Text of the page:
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How to find the right school: five tips

What to consider when looking for the right school

Not all schools are the same. Some are big, others are small. Some are known around the world, while others enjoy a local appeal. Moreover, no school will meet the needs of all students. Each has specific goals, tasks and values, and strives to meet the needs of specific types of students. In fact, this is one of the advantages of private schools—they’re focused on specific types of children (and their families), and often excel at doing this.  continue reading...

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1. Don't look for the best school

There’s no such thing as a "best school" that’s ideal for all students and their families. Different schools serve different types of families, and you’ll need to find the one that’s right for you—one that satisfies your most important needs (although most likely not all your needs).

2. Look for the one that’s right for you

Finding the right school means choosing the one that suits you, your family, and your child. Start with your child. How does she learn, what are her strengths and weaknesses? Is she better at listening or is she a visual person? What’s her personality like? Is she energetic, sociable, introverted, shy, restless, disciplined, rebellious, creative, unconventional? What other characteristics does she have? The more you know about your child, the easier it will be for you to decide which school can best meet her needs—academic, social, and emotional.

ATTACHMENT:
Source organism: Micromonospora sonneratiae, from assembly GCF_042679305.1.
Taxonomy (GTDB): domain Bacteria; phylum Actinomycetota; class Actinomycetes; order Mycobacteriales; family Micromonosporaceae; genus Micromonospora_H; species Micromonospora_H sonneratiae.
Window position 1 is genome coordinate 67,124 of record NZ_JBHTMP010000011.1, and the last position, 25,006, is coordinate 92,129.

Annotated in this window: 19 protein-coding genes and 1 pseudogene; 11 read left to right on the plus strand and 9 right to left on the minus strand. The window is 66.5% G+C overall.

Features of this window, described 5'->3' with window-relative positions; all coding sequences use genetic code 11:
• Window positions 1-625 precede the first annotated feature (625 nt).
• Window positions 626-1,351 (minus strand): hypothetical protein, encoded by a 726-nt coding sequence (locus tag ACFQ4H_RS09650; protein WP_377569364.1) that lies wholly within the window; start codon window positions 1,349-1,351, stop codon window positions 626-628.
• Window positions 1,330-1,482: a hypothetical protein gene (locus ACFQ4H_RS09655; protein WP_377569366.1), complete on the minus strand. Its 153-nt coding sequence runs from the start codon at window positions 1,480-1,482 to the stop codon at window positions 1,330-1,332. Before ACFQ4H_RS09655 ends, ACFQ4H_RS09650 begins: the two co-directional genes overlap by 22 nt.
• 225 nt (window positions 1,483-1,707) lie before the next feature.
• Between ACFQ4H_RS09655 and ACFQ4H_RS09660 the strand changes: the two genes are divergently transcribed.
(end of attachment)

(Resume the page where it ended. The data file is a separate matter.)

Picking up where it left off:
3. Visit schools

It’s important to find a school that’s right for your child, one that satisfies her needs, goals and interests.

Of course, you can ask schools about their culture, but it's best to get a first-hand look at this . Plan to visit every school you’re seriously considering. Don’t just go to an open house or open day. Attend school events, walk around the campus, have your child sit in on a class or two. Also, ask school staff lots of questions, but also talk to students and parents at the school, especially those who aren’t officially representing it.

Closely observing a school is another great way to gain valuable knowledge about its environment. How do students and teachers interact in the hallway? How do students treat each other? What’s the behaviour like?

4. Don't limit yourself to school rankings

Private school rankings only give us limited knowledge. They may tell us something about the school’s teaching standards, but they ignore its educational philosophy, including its curriculum and teaching methods, as well as its ways of shaping students' learning skills (such as organization and time management) and so-called soft skills (such as the ability to think critically, solve problems, deal with stress, communication, etc.). They also say nothing about a school’s culture, community, student support systems, school resources, extracurricular activities, and much more.

To learn about these important features of schools, you need to go far beyond superficial rankings. You can start by reading our in-depth school profiles on OurKids.net-Poland.

5. Remember that you are an expert

"I recommend that parents start by making a list," says education consultant Judy Winberg. "Ask yourself: 'What is most important to us?' and make note of this."

Then look at the child. "Think about what works well at your current school and what’s not working," says education consultant Elaine Danson. "Is there something your child would like to do at school, but can’t?" The right environment, Danson suggests, is one that will address your child's weaknesses, while developing her strengths. No one can know this about your child better than you.

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Disclaimer: We cannot guarantee the complete accuracy of the school information on this site. Please contact schools directly to confirm all details.